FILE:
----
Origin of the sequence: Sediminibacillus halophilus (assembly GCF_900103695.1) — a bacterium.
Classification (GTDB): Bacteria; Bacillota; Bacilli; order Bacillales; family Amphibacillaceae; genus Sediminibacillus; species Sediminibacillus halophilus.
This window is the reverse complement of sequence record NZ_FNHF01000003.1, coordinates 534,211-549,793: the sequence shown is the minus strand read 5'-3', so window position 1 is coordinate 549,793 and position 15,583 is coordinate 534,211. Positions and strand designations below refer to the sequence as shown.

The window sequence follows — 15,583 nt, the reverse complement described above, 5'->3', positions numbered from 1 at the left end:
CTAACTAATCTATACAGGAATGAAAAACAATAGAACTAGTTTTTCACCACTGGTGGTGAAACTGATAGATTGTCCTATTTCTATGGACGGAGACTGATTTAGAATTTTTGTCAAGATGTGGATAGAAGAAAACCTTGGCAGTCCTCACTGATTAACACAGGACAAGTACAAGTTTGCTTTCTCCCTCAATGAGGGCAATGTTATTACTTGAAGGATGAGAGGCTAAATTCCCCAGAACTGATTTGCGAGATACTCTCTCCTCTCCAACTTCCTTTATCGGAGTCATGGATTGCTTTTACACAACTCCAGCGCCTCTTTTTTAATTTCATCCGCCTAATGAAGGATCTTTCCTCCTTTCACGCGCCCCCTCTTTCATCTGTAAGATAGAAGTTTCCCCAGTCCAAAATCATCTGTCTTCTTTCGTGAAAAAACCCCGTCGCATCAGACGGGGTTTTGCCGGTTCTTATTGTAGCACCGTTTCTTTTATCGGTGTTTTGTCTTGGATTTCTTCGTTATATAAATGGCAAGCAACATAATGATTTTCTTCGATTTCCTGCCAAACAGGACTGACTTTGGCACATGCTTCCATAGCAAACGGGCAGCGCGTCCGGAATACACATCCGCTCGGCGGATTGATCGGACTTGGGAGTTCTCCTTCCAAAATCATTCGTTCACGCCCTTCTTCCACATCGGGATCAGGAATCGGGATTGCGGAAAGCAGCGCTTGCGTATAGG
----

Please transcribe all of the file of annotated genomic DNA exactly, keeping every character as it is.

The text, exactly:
Origin of the sequence: Sediminibacillus halophilus (assembly GCF_900103695.1) — a bacterium.
Classification (GTDB): Bacteria; Bacillota; Bacilli; order Bacillales; family Amphibacillaceae; genus Sediminibacillus; species Sediminibacillus halophilus.
This window is the reverse complement of sequence record NZ_FNHF01000003.1, coordinates 534,211-549,793: the sequence shown is the minus strand read 5'-3', so window position 1 is coordinate 549,793 and position 15,583 is coordinate 534,211. Positions and strand designations below refer to the sequence as shown.

The window sequence follows — 15,583 nt, the reverse complement described above, 5'->3', positions numbered from 1 at the left end:
CTAACTAATCTATACAGGAATGAAAAACAATAGAACTAGTTTTTCACCACTGGTGGTGAAACTGATAGATTGTCCTATTTCTATGGACGGAGACTGATTTAGAATTTTTGTCAAGATGTGGATAGAAGAAAACCTTGGCAGTCCTCACTGATTAACACAGGACAAGTACAAGTTTGCTTTCTCCCTCAATGAGGGCAATGTTATTACTTGAAGGATGAGAGGCTAAATTCCCCAGAACTGATTTGCGAGATACTCTCTCCTCTCCAACTTCCTTTATCGGAGTCATGGATTGCTTTTACACAACTCCAGCGCCTCTTTTTTAATTTCATCCGCCTAATGAAGGATCTTTCCTCCTTTCACGCGCCCCCTCTTTCATCTGTAAGATAGAAGTTTCCCCAGTCCAAAATCATCTGTCTTCTTTCGTGAAAAAACCCCGTCGCATCAGACGGGGTTTTGCCGGTTCTTATTGTAGCACCGTTTCTTTTATCGGTGTTTTGTCTTGGATTTCTTCGTTATATAAATGGCAAGCAACATAATGATTTTCTTCGATTTCCTGCCAAACAGGACTGACTTTGGCACATGCTTCCATAGCAAACGGGCAGCGCGTCCGGAATACACATCCGCTCGGCGGATTGATCGGACTTGGGAGTTCTCCTTCCAAAATCATTCGTTCACGCCCTTCTTCCACATCGGGATCAGGAATCGGGATTGCGGAAAGCAGCGCTTGCGTATAGG